Bitz, who signed the letter, said that she recognizes that the measure did not address the equity concerns of some environmental advocates and organizations dedicated working to assist low income families.

“I feel the urgency was so great that I was willing to overlook deficiencies and I think strongly the way it was written was intended to reach conservative and progressive people alike by making it revenue neutral,” she said. “I think that was a strength.”

Revenue neutrality may not have been as obvious of a strength as advocates of the initiative believed, though. An analysis by the Washington Department of Revenue concluded that the measure would reduce state tax receipts by more than $670 million between fiscal years 2017-2021.

The state, which has no income tax, relies heavily on sales taxes to support government services and operations. Moreover, Washington is under a Dec. 2012 state supreme court order to increase funding for its public schools and was held in contempt in 2014 because it has failed to abide by that mandate.

Gatton said that she thinks the controversy over the measure’s revenue neutrality may have been a key factor in its defeat.

“With the complicated funding structure, and with our government under court orders about funding education and funding  mental health issues, people didn’t tend to believe it was revenue neutral,” she said. “The I-732 camp was never able to get over that perception in people’s minds even though there were a number of independent studies done that found that it was as about as revenue neutral as you’re going to get.”

On Tuesday I-732 failed when 59 percent of Evergreen  State voters  said “no”to the new carbon tax.

Bitz said that she believes that proponents of a carbon tax will re-visit the issue in the future.

“If the richest country in the world is not doing its part, how can the rest of the world justify any kind of economic hardship they may incur by adding a cost to energy?,” she said. “It’s not free.”

UPDATE, Nov. 15, 2016, 9:15 am MST: Comments of Dr. Cecilia Bitz were added.

UPDATE, Nov. 18, 2016, 9:41 am MST: Comments of Gail Gatton were added.

Paris Agreement takes effect; American presidential winner casts shadow over international effort to fight climate change

The Paris Agreement on climate change took effect on Nov. 4, days before American voters elected as their President a candidate who has promised to abandon the nation’s commitment to fighting climate change.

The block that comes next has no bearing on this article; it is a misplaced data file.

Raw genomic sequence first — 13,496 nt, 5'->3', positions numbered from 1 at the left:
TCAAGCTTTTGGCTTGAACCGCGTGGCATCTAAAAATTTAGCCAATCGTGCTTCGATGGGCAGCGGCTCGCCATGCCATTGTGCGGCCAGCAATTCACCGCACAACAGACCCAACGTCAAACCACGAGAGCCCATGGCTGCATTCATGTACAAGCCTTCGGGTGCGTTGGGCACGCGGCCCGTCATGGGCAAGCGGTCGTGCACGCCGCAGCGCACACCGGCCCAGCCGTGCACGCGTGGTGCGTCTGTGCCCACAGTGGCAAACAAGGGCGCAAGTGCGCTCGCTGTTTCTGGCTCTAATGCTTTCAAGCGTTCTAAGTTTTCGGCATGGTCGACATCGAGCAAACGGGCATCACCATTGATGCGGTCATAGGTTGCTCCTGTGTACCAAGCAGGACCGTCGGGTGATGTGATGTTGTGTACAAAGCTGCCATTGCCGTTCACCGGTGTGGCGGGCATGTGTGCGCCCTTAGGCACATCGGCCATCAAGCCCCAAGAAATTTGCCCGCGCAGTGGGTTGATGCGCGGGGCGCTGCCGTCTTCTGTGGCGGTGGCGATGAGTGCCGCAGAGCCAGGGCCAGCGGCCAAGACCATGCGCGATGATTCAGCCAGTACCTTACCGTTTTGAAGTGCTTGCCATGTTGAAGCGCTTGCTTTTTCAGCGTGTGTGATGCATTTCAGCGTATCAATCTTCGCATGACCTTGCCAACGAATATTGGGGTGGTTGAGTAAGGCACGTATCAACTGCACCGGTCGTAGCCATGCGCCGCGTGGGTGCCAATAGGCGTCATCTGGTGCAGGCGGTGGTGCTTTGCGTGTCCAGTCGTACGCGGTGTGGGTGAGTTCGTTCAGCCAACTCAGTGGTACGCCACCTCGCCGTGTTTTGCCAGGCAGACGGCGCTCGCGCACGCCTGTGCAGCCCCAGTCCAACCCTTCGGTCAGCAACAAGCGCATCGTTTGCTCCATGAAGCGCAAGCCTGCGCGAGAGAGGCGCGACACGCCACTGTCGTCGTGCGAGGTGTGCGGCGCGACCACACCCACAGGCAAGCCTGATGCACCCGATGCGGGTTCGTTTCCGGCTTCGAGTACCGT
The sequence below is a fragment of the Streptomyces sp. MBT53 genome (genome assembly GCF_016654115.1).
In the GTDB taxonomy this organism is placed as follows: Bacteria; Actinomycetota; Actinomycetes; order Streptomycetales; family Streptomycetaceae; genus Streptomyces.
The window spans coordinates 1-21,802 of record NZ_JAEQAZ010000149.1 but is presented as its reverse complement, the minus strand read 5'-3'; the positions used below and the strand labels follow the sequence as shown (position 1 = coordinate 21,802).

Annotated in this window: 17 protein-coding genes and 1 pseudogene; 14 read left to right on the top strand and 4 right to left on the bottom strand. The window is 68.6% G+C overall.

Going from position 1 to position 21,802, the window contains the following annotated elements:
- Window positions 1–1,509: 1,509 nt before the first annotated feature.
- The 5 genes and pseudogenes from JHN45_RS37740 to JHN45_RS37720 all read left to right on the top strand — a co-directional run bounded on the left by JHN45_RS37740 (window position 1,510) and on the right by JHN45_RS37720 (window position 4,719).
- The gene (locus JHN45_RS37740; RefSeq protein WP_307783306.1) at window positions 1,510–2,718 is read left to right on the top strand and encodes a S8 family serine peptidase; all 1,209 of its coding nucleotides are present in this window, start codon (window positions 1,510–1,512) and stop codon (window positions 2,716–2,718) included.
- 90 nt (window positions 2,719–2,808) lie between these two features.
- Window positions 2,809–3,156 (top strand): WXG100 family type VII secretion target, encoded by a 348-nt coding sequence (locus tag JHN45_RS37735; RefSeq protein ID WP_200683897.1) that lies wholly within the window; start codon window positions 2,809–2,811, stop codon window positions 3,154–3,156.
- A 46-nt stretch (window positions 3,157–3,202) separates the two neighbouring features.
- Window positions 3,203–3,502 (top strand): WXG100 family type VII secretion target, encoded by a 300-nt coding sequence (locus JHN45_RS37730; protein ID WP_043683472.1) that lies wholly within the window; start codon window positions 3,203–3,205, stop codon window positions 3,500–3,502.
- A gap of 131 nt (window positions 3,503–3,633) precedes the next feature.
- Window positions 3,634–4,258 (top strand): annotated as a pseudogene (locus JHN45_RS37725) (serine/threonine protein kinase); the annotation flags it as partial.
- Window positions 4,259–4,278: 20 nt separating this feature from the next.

According to a press release issued by the United Nations on Nov. 5, the accord has become operative faster than any other recent international agreement.

“The speed at which countries have made the Paris’s Agreement’s entry into force possible is unprecedented in recent experience of international agreements and is a powerful confirmation of the importance nations attach to combating climate change and realizing the multitude of opportunities inherent in the Paris Agreement,” Patricia Espinosa, the executive secretary of the UN Framework Convention on Climate Change, said in a statement.

The agreement, which was reached last December, could not begin to bind the nations that developed it until thirty days from the date on which the number of countries to ratify it reached 55 and the amount of greenhouse gas emissions accounted for by the ratifying countries reached 55 percent of the worldwide total.

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Nations that are parties to the UN Framework Convention on Climate Change are meeting this month in Morocco.

Parties to the UNFCCC are now gathered for their 22nd annual meeting in Marrakesh, Morocco to establish a governing body that will oversee implementation of the Paris Agreement and rules to guide nations in their compliance with it.

The Paris Agreement does not limit national greenhouse gas emissions. Instead, it requires signatory nations to specify Intended Nationally Determined Contributions. INDCs are used to detail each country’s effort to limit the atmospheric temperature increase caused by human activities to less than 2 degrees Celsius. Nations that do not meet their INDC obligation are not penalized.

Since the accord took effect, uncertainty about its future has increased around the world in the aftermath of the U.S. election. Although he did not win the majority of votes cast by Americans, New York real estate developer and reality TV star Donald J. Trump will become the nation’s chief executive because he carried a majority of the state-based votes that will be cast in the country’s archaic Electoral College.

Trump defeated former secretary of state and senator Hillary Clinton, along with a slew of minor party candidates including Libertarian former New Mexico governor Gary Johnson and the Green Party’s Jill Stein, to capture the presidency.

Trump’s comments during the long political campaign leading up to the election indicated that the United States may abandon the Paris Agreement. Trump said in May that he would “cancel” the American commitment to it.